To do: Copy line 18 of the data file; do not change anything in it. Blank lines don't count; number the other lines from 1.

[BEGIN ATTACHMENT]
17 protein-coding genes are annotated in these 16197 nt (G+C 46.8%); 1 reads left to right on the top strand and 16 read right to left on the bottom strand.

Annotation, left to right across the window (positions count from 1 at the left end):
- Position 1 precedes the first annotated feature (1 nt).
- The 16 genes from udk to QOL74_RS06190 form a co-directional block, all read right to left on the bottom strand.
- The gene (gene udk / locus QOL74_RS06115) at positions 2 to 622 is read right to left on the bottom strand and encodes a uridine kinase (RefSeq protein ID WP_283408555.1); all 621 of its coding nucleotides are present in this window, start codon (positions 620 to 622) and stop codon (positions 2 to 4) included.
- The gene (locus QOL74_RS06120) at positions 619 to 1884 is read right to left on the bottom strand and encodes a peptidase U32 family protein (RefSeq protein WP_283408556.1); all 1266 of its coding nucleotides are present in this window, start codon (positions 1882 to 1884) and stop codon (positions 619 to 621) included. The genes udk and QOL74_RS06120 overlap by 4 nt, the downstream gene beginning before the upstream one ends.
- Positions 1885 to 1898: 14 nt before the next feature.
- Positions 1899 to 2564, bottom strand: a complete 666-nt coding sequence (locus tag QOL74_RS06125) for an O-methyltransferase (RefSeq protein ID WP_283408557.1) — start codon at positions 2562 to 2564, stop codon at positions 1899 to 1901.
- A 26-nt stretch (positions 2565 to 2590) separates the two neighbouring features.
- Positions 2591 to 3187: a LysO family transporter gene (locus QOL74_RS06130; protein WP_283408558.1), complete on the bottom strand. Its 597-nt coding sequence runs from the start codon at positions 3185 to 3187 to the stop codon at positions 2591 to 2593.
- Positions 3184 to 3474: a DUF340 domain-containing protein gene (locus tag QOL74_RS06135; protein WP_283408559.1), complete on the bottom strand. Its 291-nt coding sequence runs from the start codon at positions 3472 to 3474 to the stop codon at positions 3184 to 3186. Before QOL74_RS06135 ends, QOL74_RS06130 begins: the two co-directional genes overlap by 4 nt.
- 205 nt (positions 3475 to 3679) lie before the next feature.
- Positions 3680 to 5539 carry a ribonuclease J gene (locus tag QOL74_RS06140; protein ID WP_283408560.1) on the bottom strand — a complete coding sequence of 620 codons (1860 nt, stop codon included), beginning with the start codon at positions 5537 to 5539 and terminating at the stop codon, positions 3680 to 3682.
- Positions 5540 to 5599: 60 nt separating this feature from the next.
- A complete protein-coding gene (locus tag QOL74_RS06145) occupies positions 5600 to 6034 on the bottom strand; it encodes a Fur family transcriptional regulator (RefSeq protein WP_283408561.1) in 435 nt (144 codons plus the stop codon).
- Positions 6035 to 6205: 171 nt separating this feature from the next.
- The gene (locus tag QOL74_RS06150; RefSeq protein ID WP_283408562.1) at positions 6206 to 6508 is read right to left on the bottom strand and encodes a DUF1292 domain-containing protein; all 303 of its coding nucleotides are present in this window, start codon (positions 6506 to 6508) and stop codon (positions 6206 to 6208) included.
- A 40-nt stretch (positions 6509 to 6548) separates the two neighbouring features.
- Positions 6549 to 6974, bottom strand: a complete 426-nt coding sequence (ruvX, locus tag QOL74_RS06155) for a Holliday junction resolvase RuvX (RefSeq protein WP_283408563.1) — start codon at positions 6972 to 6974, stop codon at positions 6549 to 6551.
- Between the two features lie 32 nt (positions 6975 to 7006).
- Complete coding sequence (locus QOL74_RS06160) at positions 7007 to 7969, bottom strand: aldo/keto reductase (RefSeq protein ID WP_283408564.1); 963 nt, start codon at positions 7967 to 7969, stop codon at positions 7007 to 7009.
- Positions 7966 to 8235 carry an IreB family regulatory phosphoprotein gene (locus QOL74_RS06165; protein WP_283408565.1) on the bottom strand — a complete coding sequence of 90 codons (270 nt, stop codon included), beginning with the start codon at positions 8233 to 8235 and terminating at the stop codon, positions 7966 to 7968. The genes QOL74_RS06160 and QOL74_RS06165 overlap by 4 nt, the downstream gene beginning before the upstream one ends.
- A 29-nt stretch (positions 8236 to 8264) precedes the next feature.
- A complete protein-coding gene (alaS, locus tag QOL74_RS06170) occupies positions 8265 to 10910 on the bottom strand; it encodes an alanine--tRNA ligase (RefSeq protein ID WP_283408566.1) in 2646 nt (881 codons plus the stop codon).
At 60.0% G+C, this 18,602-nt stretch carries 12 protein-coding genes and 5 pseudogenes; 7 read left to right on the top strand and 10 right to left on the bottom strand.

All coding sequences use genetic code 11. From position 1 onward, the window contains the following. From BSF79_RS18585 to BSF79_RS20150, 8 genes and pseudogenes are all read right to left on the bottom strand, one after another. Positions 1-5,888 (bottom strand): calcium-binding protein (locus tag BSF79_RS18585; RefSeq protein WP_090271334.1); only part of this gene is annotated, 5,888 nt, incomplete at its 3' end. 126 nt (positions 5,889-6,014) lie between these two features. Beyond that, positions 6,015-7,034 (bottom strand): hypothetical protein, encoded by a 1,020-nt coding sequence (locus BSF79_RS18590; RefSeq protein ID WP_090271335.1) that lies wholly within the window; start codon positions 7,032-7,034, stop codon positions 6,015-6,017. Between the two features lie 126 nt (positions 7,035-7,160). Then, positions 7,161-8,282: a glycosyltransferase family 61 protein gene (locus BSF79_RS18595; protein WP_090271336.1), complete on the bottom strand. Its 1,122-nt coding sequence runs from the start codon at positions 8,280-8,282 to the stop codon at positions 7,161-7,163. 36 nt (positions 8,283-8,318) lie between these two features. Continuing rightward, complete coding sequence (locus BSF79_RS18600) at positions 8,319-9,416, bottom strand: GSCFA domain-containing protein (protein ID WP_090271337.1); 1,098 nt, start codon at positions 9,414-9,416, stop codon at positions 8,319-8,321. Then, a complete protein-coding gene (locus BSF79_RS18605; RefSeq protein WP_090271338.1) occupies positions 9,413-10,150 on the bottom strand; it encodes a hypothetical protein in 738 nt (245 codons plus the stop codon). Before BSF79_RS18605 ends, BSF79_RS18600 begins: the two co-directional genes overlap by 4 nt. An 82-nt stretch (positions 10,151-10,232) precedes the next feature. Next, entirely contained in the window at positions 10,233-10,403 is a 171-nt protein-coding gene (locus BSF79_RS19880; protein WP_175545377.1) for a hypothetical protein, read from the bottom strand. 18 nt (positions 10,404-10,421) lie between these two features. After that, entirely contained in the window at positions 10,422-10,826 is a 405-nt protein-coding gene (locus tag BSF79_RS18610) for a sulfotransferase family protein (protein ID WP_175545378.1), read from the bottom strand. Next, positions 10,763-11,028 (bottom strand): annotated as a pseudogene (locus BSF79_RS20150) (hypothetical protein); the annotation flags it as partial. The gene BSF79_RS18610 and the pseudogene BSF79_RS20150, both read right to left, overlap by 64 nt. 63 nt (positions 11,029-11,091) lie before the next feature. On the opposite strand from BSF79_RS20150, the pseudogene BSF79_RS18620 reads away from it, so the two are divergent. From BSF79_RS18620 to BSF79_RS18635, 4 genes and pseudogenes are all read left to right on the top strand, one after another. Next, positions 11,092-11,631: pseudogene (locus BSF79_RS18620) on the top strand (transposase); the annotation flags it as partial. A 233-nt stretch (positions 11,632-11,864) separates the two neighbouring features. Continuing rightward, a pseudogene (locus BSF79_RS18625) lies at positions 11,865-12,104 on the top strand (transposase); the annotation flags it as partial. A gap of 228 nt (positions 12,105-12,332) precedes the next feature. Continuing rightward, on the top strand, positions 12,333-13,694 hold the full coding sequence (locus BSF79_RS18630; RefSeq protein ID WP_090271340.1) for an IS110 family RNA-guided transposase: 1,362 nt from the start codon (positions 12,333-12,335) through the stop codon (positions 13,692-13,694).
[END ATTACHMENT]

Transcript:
- A 40-nt stretch (positions 6509 to 6548) separates the two neighbouring features.